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RIP, Michael O'Brien, South Florida Punk Rock Legend

O'Brien and friend while working in Antarctica, early '90s.

It is not easy to write about a person who has passed away, especially when the one you're writing about is someone you respected and looked up to.

It was with a heavy heart that we reported on the Eat's drummer, Christopher Cottie's, passing back in 2004, and it is with a heavy heart and watery eyes that we report that on Thursday, July 25, Michael O'Brien, the younger of the brothers, has died at home after battling cancer.

It is well-known in South Florida's music circles how big a fan I have been of the Eat since I first heard the band on a mixtape and embarked on a long journey to seek out their recorded work. The Eat, and specifically the brothers O'Brien, basically invented South Florida's raucous punk rock scene -- equal parts roots rock and the underlying aggression that would eventually surface as "hardcore."

That these dichotomies existed succinctly within one band and never fully tilted one way or the other will always be the downright mathematical alignment of the brothers and their bandmates. They were guided by a twisted Irish-Catholic sense of humor that snarled acerbically at communism, the Mariel Boatlift, South Florida's sunny living, animal rights, and an encyclopedic love for sports.

See also:
- Eat Your Heart Out
- RIP, Johnny Salton, one of South Florida's greatest guitarists
- R.I.P. Lisa Hodapp, Wife, Mother, South Florida Punk Scene Legend

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RIP, Dennis Farina: A Man With a South Florida Touch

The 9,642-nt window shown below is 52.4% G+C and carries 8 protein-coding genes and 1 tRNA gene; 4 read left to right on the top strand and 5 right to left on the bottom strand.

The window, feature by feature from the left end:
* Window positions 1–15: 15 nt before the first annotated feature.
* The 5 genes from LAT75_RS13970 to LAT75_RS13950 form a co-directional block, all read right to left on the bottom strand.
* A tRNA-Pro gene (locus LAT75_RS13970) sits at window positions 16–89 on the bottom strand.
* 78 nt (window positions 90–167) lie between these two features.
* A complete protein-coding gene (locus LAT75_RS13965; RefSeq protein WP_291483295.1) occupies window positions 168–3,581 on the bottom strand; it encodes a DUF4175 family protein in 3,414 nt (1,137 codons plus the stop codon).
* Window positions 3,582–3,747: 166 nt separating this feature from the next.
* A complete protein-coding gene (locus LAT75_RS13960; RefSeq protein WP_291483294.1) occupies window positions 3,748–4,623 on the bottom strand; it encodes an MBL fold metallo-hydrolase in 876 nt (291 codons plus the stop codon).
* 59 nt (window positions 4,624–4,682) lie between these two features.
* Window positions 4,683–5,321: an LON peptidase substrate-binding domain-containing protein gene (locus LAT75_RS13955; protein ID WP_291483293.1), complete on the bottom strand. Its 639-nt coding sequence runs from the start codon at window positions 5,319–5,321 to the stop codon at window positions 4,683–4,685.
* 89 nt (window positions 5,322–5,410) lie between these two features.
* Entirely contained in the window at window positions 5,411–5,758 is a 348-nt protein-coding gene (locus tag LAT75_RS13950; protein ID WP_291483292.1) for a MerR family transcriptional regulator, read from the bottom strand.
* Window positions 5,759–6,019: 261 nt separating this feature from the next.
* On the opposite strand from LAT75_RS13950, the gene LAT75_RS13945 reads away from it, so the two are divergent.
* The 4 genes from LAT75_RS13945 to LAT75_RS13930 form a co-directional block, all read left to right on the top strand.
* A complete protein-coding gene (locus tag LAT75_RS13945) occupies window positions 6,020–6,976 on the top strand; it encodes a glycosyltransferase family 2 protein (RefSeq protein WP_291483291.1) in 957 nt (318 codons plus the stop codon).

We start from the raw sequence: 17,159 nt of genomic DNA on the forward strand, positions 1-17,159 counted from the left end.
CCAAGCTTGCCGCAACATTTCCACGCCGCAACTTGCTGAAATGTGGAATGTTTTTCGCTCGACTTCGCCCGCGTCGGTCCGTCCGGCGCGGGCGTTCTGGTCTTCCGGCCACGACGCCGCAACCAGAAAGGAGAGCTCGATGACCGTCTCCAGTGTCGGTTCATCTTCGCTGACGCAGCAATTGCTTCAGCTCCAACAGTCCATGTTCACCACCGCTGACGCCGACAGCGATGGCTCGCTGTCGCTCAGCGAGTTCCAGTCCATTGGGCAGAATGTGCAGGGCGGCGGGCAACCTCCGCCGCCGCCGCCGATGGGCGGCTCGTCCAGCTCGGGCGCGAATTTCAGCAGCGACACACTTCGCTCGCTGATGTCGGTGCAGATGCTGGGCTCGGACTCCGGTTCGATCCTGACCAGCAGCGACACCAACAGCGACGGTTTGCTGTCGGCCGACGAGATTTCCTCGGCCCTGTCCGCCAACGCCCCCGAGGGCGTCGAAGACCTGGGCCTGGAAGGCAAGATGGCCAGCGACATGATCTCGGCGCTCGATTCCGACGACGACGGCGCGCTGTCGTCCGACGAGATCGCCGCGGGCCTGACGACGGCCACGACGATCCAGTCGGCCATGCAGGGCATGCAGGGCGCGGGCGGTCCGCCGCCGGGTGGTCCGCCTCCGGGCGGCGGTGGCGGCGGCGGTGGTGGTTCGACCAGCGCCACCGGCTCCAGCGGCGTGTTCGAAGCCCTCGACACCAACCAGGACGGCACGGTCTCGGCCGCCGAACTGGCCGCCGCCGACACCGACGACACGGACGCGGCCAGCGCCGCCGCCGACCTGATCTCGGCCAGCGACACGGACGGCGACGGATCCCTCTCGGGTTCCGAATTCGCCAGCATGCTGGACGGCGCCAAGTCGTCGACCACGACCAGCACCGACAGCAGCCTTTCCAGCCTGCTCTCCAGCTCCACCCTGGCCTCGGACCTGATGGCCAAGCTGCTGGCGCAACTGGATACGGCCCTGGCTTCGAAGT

Categories: RIP

It's a cold day in Miami Beach when we first meet Ray Barboni. So cold, the radio says it might reach 34 degrees. Barboni walks over to Chili Palmer (played by John Travolta) and cracks himself up saying, "It's chilly outside and Chili inside." That opening scene of Get Shorty exemplified what was so great about the actor who played Barboni, Dennis Farina: A frightening combination of menace with a sense of humor that no one on screen appreciated as much as he did.

Farina died yesterday at age 69 from a blood clot in his lung. Chicago will always rightly claim Farina as its son. He was a Chicago policeman for many years before making it as an actor. He proudly spoke with that city's accent, notably in the most rewatchable movie of all time, Midnight Run, in which he plays the villainous Mob boss who called his henchmen to ask "Is this Moron Number One? Put Moron Number Two on the phone."

But South Florida can lay some claim to Farina as well. He portrayed three fantastic characters in Miami.